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Letterbox --- exactly what is it?


aimalac91748
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I'm familiar with what letterboxing is basically, but why is it sometimes there is such a small top and bottom banner that the movie almost appears full screen? And other times there is a thick top and bottom banner? One example that I can remember is Rebel Without A Cause. Once I've seen it with a small top and bottom banner and another time with a large top and bottom banner. Is that my television settings? or is it the broadcaster showing it differently?

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The simple answer is that there are different ratios for widescreen films. Where the old full frame movies were all shot, more or less, at the same ratio the widescreen films have several different processes.

 

Among some popular films for example "Rebel Without A Cause" is shot in a 2.55:1 ratio while "The Big Country is 2.35:1 and "To Kill A Mockingbird" is 1.85:1.

 

Check this site -

 

http://www.widescreen.org/aspect_ratios.shtml

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Letterboxing is the procedure of placing a black border across the top and bottom of a movie's image in order to preserve the original and intended widescreen shape, rather than cutting the ends off to fill a square tv screen. Different movies have been done in different ratios/shapes, depending on what the director or studio wanted or intended...that's why the borders are narrower on some movies and wider on others (like Cinemascope). The most common ratios are 1.66:1, 1.78:1, 1.85:1, 2.0:1, and 2.35:1. Some older Cinemascope movies have also been seen in a 2.55:1 ratio.

 

As far as the Rebel example you cited, it was more than likely you saw two different presentations...one was only partially letterboxed, and the other one with the wider borders was fully letterboxed. It's also possible your television settings (I assume you have a widescreen HDTV) may have been set differently each time, causing the movie image to be displayed differently each time, either stretched out or squeezed down differently each time you saw it with different letterboxing.

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> ...why is it sometimes there is such a small top and bottom banner that the movie almost appears full screen? And other times there is a thick top and bottom banner?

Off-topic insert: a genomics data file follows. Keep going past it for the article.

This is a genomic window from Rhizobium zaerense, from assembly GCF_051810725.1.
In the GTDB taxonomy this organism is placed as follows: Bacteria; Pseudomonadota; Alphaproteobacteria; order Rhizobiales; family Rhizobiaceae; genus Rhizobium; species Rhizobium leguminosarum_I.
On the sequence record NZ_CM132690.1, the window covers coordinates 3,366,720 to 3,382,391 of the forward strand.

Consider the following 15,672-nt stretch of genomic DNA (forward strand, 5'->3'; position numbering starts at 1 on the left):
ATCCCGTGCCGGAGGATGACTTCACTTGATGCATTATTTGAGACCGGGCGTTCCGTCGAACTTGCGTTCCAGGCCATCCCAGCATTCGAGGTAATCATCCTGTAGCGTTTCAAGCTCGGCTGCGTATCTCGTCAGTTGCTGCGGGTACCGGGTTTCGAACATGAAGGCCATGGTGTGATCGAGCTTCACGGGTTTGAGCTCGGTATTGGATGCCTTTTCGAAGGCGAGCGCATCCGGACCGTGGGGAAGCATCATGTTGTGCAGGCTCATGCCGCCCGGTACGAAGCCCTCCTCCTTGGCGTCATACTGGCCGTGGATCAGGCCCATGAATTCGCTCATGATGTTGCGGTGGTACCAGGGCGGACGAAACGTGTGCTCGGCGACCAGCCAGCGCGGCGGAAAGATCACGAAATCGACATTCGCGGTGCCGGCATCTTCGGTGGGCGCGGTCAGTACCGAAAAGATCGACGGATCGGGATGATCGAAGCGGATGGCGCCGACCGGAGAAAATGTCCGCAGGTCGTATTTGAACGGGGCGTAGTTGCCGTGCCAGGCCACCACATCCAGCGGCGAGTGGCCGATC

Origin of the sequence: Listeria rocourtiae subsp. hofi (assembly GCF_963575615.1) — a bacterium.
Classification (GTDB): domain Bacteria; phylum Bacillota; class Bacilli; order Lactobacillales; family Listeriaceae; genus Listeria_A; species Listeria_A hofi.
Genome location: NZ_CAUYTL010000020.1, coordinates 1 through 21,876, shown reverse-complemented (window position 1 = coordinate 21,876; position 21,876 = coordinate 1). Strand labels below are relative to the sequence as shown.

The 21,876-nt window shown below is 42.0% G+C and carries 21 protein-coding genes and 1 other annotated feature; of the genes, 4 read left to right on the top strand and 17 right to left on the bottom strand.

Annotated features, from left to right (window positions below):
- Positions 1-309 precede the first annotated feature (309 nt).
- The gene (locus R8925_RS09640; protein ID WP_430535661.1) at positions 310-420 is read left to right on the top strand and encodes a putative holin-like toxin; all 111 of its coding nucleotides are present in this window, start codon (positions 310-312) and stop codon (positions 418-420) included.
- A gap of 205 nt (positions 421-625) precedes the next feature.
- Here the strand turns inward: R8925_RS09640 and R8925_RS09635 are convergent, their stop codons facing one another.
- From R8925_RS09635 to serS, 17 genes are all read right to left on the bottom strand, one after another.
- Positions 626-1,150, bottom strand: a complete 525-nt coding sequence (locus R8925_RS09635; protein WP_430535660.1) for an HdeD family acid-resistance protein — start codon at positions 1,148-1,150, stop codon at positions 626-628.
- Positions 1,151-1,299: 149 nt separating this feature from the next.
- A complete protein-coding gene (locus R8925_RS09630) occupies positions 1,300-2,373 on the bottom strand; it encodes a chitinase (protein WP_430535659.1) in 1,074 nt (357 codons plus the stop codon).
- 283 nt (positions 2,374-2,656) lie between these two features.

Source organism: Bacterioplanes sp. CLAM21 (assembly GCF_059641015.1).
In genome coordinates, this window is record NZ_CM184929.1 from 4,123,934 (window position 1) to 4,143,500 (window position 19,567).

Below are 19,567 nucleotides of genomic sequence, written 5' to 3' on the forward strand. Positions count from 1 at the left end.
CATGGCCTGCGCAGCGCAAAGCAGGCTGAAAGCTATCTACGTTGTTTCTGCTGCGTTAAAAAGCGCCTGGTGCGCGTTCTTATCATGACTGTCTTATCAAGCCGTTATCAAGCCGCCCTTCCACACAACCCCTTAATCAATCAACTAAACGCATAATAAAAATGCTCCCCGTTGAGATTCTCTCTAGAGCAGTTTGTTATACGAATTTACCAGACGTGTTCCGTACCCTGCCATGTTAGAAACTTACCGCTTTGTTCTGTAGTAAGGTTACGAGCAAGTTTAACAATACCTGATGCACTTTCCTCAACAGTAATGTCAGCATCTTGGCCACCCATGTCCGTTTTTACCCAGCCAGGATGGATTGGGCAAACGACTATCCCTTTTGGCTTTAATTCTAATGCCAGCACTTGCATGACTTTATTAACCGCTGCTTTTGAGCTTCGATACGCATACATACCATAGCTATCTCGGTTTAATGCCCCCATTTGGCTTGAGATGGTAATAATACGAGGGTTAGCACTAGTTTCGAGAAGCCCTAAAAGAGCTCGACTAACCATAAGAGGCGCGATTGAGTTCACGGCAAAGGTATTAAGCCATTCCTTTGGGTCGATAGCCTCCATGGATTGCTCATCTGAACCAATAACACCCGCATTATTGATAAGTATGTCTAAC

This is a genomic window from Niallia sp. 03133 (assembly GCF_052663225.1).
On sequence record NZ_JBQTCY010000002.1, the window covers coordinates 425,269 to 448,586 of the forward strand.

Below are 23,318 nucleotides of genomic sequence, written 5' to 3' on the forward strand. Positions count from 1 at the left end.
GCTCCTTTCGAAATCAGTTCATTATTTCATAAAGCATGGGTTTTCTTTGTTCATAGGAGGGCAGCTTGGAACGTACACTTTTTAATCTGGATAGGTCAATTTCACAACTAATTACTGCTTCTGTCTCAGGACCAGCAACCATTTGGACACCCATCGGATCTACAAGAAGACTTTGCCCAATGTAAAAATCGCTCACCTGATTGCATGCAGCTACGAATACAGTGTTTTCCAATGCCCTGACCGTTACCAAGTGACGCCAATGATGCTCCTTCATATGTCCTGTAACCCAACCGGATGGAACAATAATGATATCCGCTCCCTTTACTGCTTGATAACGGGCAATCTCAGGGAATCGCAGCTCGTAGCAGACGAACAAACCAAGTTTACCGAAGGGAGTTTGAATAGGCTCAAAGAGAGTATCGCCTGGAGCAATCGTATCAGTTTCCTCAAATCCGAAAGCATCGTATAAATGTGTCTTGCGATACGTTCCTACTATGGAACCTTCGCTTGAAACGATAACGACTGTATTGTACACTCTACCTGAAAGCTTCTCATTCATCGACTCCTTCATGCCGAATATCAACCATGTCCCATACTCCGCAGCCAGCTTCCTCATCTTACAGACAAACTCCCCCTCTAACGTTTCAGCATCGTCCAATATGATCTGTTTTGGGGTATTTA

Well, the real point is that during the pre-production the director decides in what ratio he want to shoot his movie. Is it an epic that demands a huge physical canvas ("canvas" being the operative word, since filmmakers, like painters, can choose the shape of the picture they're going to paint -- though in film, only up to a point -- that best conveys the image and emotions they're trying to evoke), like BEN-HUR at an immense 2.76:1, or something more intimate, that works better within a more modestly-proportioned frame, 1.85:1?

 

When telecast, the transfer to TV screen doesn't do anything the cinema didn't do when the film was exhibited theatrically. Theatres come equipped with scrims that block off the top and bottom of the screen to fit the frame of the film with which the venue's been provided (sometimes it's done using different apertures in the projectors), so the screen visible at your local Bijou isn't the same size or proportion every time you visit, either.

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The most common widescreen ratios are 1.66:1, 1.85:1, and 2.35:1. The aspect ratio of a HDTV screen is 16x9, which is 1.78:1. These are *OARs*, original aspect ratios. But, these are often altered when put on DVD, or shown on TV.

 

1.85:1 is usually changed to 1.78:1, and little is lost. If it is kept in its OAR, you should see very thin bars on the top and bottom.

 

1.66:1 is rarely shown in its OAR. These days, it is usually cropped on the top and bottom, to make it 1.78:1. This is what you usually see on TCM. Before HDTV, they were almost always cropped on the sides to make them 1.33:1, the SDTV aspect ratio. Those still show up too. On the rare occasions when it is shown in its OAR, you should see thin black bars on both sides. This is very rare .

 

2.35:1 is usually shown in its OAR (when letter-boxed,) but is sometimes cropped to 1.78:1. I've seen that done on a few films shown on TCM. With 2.35:1 in its OAR, you will see wide bars on the top and bottom. With the wider aspect ratios of 2.55 and 2.75:1, you will see slightly wider bars top and bottom.

 

There is another important element of this discussion, affecting what you actually see on your TV. That is overscan. Most TVs have 2-8% overscan on the edges, meaning that much of the picture is cut off on the edges. I think TV manufacturers aim to have 3-5% overscan, so that you will not see edges and various artifacts around the picture. Some TVs will allow you to adjust this yourself, but most won't. Test signal discs will easily allow you to see how much overscan you have. But, to adjust it, you will usually need to call in a professional.

 

The effect of overscan is that if you have much of it, you will not see the thin bars of black on the tops and bottoms of 1.85:1 films shown in their true OARs, and you won't be able to see the thin black bars on the sides of 1.66:1 films shown in their true OARs. And, when these films are cropped, top or bottom, to fit a 1.78:1 frame, you will miss even more of the picture.

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